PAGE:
Life Insurance Learning Center - Term Life Insurance Types

Decreasing Term Life Insurance, Part 2

Arguments in favor of decreasing term life insurance are many. As the insured and family get older, odds are the amount of income the family needs to sustain itself will be far less than at the time the policy was purchased, and thus the lower death benefit will still provide adequate coverage. Bear in mind that this is not always the case; there can be a substantial age gap between the beneficiary and the insured (the beneficiary doesn't necessarily have to be the spouse). Furthermore, the family may have a higher standard of living than at the time the policy was purchased for a variety of reasons (inflation or otherwise), which forces the family to spend more. Therefore, their expendable income increases.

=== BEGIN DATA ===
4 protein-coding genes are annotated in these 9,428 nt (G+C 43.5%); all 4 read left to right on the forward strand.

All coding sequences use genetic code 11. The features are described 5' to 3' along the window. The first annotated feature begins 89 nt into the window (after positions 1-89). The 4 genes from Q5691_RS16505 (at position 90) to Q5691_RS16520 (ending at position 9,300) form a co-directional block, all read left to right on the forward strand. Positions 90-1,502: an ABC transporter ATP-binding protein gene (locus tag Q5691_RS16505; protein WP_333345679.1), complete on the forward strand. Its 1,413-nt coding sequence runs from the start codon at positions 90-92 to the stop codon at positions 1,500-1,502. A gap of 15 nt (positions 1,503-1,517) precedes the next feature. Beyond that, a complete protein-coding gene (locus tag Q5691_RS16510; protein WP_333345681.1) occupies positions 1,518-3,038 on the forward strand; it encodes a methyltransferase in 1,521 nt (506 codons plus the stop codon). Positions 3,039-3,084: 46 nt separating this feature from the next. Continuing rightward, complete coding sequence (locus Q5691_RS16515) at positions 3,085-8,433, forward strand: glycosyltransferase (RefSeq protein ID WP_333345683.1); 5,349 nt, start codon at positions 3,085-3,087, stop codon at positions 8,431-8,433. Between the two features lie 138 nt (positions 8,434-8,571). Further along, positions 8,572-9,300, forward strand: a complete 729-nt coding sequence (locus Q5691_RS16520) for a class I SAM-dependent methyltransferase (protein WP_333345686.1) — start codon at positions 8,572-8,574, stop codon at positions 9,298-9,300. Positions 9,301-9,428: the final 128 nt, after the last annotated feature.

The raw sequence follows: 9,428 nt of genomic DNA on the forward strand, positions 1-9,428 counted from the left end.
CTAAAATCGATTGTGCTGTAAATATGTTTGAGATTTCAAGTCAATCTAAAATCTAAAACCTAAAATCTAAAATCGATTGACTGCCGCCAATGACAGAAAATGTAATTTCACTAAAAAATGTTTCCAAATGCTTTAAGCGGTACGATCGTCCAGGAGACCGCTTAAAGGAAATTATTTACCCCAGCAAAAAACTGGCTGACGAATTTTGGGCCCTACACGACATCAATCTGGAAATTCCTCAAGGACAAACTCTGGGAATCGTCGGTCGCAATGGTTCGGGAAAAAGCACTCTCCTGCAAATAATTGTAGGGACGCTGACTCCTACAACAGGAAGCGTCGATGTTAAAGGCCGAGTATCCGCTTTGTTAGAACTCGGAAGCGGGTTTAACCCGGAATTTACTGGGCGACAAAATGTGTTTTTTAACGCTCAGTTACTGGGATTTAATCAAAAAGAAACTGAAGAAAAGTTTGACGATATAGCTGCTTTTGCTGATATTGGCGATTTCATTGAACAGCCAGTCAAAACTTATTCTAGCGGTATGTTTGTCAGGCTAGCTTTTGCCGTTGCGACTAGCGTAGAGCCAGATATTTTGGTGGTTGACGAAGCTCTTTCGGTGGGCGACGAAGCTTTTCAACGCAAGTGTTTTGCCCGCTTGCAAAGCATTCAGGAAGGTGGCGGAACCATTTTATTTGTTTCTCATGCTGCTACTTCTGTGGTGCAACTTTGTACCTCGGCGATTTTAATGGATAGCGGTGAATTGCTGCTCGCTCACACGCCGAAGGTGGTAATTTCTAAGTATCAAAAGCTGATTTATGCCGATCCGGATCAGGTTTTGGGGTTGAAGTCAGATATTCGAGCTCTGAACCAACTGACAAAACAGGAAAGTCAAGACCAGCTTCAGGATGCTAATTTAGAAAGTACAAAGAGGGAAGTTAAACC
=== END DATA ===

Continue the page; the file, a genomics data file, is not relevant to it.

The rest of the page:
A conversion clause in a decreasing term life insurance policy allows the policy owner to exchange the existing coverage with a straight life or other cash value life insurance policy without any evidence of insurability. However, the death benefit, once the policy is converted, cannot exceed 80% of the amount of the decreasing term life insurance at the time of conversion.

This doesn't bode well for a person who falls very ill while on a decreasing term life insurance plan. If the person converts, the beneficiary automatically loses 1/5 of the current coverage under the existing plan. However, if the person doesn't convert, then the death benefit and the conversion rate will continue to drop.

Sometimes, decreasing term life insurance is offered as a rider provision, or as a separate policy. The coverage can masquerade under an alias, such as mortgage insurance or family income life insurance (see the Life Insurance Riders section).

Mortgage insurance is when the decreasing unpaid balance of the mortgage parallels with the decreasing term coverage under the amount of protection that is provided. These term life insurance policies can be either added as a rider to an existing basic policy, or taken out as a separate policy.


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